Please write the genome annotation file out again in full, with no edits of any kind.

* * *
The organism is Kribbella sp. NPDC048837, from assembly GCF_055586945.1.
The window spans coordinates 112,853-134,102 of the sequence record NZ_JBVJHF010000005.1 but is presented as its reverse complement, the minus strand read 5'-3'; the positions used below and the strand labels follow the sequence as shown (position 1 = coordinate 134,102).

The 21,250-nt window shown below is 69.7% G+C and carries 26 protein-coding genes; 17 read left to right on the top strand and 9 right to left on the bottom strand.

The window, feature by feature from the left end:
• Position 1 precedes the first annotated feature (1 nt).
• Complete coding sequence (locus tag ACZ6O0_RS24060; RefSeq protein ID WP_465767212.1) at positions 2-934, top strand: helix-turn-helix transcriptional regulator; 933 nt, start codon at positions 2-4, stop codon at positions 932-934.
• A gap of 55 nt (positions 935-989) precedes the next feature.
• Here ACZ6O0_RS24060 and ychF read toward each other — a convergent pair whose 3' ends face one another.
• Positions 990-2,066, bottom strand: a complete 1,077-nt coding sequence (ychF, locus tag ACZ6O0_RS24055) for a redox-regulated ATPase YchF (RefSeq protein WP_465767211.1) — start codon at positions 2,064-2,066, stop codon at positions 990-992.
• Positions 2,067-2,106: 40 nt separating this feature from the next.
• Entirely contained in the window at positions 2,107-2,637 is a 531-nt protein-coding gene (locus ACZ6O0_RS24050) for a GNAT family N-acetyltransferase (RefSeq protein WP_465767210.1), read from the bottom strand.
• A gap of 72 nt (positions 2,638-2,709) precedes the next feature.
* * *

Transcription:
The organism is Kribbella sp. NPDC048837, from assembly GCF_055586945.1.
The window spans coordinates 112,853-134,102 of the sequence record NZ_JBVJHF010000005.1 but is presented as its reverse complement, the minus strand read 5'-3'; the positions used below and the strand labels follow the sequence as shown (position 1 = coordinate 134,102).

The 21,250-nt window shown below is 69.7% G+C and carries 26 protein-coding genes; 17 read left to right on the top strand and 9 right to left on the bottom strand.

The window, feature by feature from the left end:
• Position 1 precedes the first annotated feature (1 nt).
• Complete coding sequence (locus tag ACZ6O0_RS24060; RefSeq protein ID WP_465767212.1) at positions 2-934, top strand: helix-turn-helix transcriptional regulator; 933 nt, start codon at positions 2-4, stop codon at positions 932-934.
• A gap of 55 nt (positions 935-989) precedes the next feature.
• Here ACZ6O0_RS24060 and ychF read toward each other — a convergent pair whose 3' ends face one another.
• Positions 990-2,066, bottom strand: a complete 1,077-nt coding sequence (ychF, locus tag ACZ6O0_RS24055) for a redox-regulated ATPase YchF (RefSeq protein WP_465767211.1) — start codon at positions 2,064-2,066, stop codon at positions 990-992.
• Positions 2,067-2,106: 40 nt separating this feature from the next.
• Entirely contained in the window at positions 2,107-2,637 is a 531-nt protein-coding gene (locus ACZ6O0_RS24050) for a GNAT family N-acetyltransferase (RefSeq protein WP_465767210.1), read from the bottom strand.
• A gap of 72 nt (positions 2,638-2,709) precedes the next feature.